The ballroom was also constructed to exacting standards as was expected of ballroom dancing at the time with a sprung floor designed to absorb the impact of the dancers. At it's peak, the ballroom played host to leading dance bands of the era, the Joe Loss Orchestra, Duke Ellington, Ronnie Scott's Big Band, Harry Lauder.
With the decline in ballroom dancing and the cinema audience reaching it's peak in 1946, Green's Playhouse was really struggling financially and the surrounding area was in decline. By the mid 1960s maintenance costs was outstripping revenue and they started taking out fixtures and fittings to lessen the rateable value. There was a reprieve of sorts when the licensing restrictions were relaxed in 1964, with some of the top bands of the day hiring the cinema as a concert venue and Unicorn Leisure leasing the ballroom to use as a club. Although it provided the Green family with a guaranteed income, it was done as a sideline and the building continued to deteriorate to the extent that the cinema auditorium finally closed in 1973.
Shortly after the closure, a lease was negotiated by Unicorn Leisure who reopened the cinema auditorium as a music venue, 'The Apollo'. After a low budget makeover, The Apollo re-opened in September 1973 to two consecutive nights by Johnny Cash.
Frank Lynch of Unicorn Leisure understood that Glasgow was perceived to be an industrial city and a city with no suitable music venue to accommodate bands with a larger following. The Apollo now met high, local demand for live rock music and met commercial expectations. Unicorn Leisure were a new breed of rock promoters with local knowledge
and a good understanding of bands requirements.
The week after Johnny Cash, The Rolling Stones played at The Apollo. Between 1973-78 acts like Diana Ross, Chuck Berry, The Osmonds, Duke Ellington, ELO, Billy Connolly, Jethro Tull, Elton John, Rod Stewart, Steeleye Span, Genesis, Black Sabbath, The Clash. A lot of acts either started their tour at The Apollo or ended their tour at the Apollo.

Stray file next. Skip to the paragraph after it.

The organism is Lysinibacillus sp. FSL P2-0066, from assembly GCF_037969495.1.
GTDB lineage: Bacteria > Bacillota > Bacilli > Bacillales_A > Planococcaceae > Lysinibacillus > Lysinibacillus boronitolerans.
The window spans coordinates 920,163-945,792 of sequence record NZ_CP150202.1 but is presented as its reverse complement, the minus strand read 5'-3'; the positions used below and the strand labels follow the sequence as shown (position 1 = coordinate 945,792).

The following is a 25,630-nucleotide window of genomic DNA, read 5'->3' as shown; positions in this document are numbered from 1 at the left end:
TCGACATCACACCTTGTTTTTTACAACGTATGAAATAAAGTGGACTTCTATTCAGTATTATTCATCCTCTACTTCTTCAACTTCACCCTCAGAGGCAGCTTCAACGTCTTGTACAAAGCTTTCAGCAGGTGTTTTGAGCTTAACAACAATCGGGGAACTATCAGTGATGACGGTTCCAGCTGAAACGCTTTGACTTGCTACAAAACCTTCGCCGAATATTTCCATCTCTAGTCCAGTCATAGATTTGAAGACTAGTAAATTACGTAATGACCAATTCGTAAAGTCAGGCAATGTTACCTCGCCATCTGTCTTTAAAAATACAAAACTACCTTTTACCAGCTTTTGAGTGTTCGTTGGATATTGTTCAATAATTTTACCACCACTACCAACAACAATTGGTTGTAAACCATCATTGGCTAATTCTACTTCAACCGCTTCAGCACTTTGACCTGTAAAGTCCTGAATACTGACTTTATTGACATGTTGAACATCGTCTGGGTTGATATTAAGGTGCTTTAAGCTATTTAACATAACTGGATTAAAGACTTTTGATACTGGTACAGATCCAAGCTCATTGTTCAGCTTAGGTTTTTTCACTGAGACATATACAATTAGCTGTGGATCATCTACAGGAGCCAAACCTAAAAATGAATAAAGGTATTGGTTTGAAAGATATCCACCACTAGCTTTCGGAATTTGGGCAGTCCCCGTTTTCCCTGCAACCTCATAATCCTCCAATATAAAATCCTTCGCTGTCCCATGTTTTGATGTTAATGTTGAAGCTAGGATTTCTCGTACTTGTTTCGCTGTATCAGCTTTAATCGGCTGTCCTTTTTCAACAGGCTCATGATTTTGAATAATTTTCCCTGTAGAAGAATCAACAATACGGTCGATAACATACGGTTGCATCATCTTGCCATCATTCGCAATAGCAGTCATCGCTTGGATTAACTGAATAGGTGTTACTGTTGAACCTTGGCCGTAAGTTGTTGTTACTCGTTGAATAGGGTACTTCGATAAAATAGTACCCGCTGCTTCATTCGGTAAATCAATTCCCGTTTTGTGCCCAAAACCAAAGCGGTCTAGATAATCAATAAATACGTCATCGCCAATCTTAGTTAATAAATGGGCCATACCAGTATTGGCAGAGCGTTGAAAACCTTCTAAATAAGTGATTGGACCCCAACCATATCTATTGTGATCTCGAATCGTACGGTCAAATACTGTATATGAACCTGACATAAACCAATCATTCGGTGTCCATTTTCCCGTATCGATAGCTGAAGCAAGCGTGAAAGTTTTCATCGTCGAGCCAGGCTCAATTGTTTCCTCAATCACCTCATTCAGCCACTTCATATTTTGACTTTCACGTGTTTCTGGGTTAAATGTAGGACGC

Status Quo recorded their first live album, "Live at the Apollo" in October 1976 and were quoted in 2002 as saying "the best venue anywhere in the world". AC/DC also recorded their first live album, "If You Want Blood You've Got It" at the Apollo on 30th April 1978.
There was a serious side to the venue too, I asked Frank Lynch and Davie, the head bouncer at the Apollo if there was a problem with the bouncers. Both of them said there wasn't. The artists and promoters said differently, if you saw fans being taken out the front door then that was okay, but, if you saw them being taken out a different route then you knew the bouncers were going to get heavy handed with them. The punk gigs especially were a source of conflict. The spitting at staff, pogoing and ripping up of seats didn't go down well. You would see these kids being taken to the back of the hall and being beaten and kicked by the venue bouncers.
Despite the Apollo's success as a music venue, the building interior was in poor condition and it's structure was gradually deteriorating because upkeep and repairs were only being done on a make-do basis. In 1977/78 Unicorn Leisure's lease was up. They relinquished their lease and they re-located to Florida.
Leisure giants Mecca had plans to turn the Apollo into a bingo hall. There was such an outcry about this that 2 fans, Christine Oliver and Valerie Paul collected a 100,000 signature petition in protest, even getting Paul McCartney and Eric Clapton's signatures. A big campaign was underway with debates being carried on through council chambers, newspaper columns, Radio 1 DJs and even the Church of Scotland to save what was seen as a cultural asset.
On 6th July 1978, Christian played what was supposed to be the Apollo's final gig. It was the only Apollo concert ever to be licensed to sell alcohol and golden tickets issued for the gig were highly sought after.
Fortunately, the highly public campaign payed off and Mecca's plans were shelved. Apollo Leisure now decided to run it as a corporate venue and the Apollo was given a much needed refurbishment. They wanted and needed to attract an audience from all over Glasgow, including the posh people.